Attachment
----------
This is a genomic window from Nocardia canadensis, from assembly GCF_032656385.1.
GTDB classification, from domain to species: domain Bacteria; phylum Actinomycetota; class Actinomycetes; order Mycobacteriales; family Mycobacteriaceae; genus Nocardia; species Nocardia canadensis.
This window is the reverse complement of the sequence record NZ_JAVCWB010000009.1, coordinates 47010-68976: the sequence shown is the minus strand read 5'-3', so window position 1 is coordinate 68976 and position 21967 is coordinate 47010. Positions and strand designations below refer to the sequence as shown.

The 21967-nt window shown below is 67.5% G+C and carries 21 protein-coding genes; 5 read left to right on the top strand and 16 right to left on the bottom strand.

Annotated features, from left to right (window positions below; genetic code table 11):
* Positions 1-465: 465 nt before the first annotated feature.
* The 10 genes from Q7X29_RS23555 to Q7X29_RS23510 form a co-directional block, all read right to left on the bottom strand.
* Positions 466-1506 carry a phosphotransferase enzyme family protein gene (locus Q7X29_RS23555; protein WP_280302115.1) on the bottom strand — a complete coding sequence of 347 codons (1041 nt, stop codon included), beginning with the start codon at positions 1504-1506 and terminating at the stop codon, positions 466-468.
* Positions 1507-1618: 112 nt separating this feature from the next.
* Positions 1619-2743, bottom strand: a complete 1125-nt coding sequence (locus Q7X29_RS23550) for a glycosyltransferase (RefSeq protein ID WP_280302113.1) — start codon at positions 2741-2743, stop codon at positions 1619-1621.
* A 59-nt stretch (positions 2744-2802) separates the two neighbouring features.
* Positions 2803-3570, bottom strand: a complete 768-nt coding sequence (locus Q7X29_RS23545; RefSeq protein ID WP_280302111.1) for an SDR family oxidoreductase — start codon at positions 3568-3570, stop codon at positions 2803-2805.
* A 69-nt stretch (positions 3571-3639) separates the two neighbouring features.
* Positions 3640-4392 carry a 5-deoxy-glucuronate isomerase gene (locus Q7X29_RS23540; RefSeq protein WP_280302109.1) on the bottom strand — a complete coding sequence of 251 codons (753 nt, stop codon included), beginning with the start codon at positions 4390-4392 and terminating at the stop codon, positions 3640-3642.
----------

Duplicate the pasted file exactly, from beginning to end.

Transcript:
This is a genomic window from Nocardia canadensis, from assembly GCF_032656385.1.
GTDB classification, from domain to species: domain Bacteria; phylum Actinomycetota; class Actinomycetes; order Mycobacteriales; family Mycobacteriaceae; genus Nocardia; species Nocardia canadensis.
This window is the reverse complement of the sequence record NZ_JAVCWB010000009.1, coordinates 47010-68976: the sequence shown is the minus strand read 5'-3', so window position 1 is coordinate 68976 and position 21967 is coordinate 47010. Positions and strand designations below refer to the sequence as shown.

The 21967-nt window shown below is 67.5% G+C and carries 21 protein-coding genes; 5 read left to right on the top strand and 16 right to left on the bottom strand.

Annotated features, from left to right (window positions below; genetic code table 11):
* Positions 1-465: 465 nt before the first annotated feature.
* The 10 genes from Q7X29_RS23555 to Q7X29_RS23510 form a co-directional block, all read right to left on the bottom strand.
* Positions 466-1506 carry a phosphotransferase enzyme family protein gene (locus Q7X29_RS23555; protein WP_280302115.1) on the bottom strand — a complete coding sequence of 347 codons (1041 nt, stop codon included), beginning with the start codon at positions 1504-1506 and terminating at the stop codon, positions 466-468.
* Positions 1507-1618: 112 nt separating this feature from the next.
* Positions 1619-2743, bottom strand: a complete 1125-nt coding sequence (locus Q7X29_RS23550) for a glycosyltransferase (RefSeq protein ID WP_280302113.1) — start codon at positions 2741-2743, stop codon at positions 1619-1621.
* A 59-nt stretch (positions 2744-2802) separates the two neighbouring features.
* Positions 2803-3570, bottom strand: a complete 768-nt coding sequence (locus Q7X29_RS23545; RefSeq protein ID WP_280302111.1) for an SDR family oxidoreductase — start codon at positions 3568-3570, stop codon at positions 2803-2805.
* A 69-nt stretch (positions 3571-3639) separates the two neighbouring features.
* Positions 3640-4392 carry a 5-deoxy-glucuronate isomerase gene (locus Q7X29_RS23540; RefSeq protein WP_280302109.1) on the bottom strand — a complete coding sequence of 251 codons (753 nt, stop codon included), beginning with the start codon at positions 4390-4392 and terminating at the stop codon, positions 3640-3642.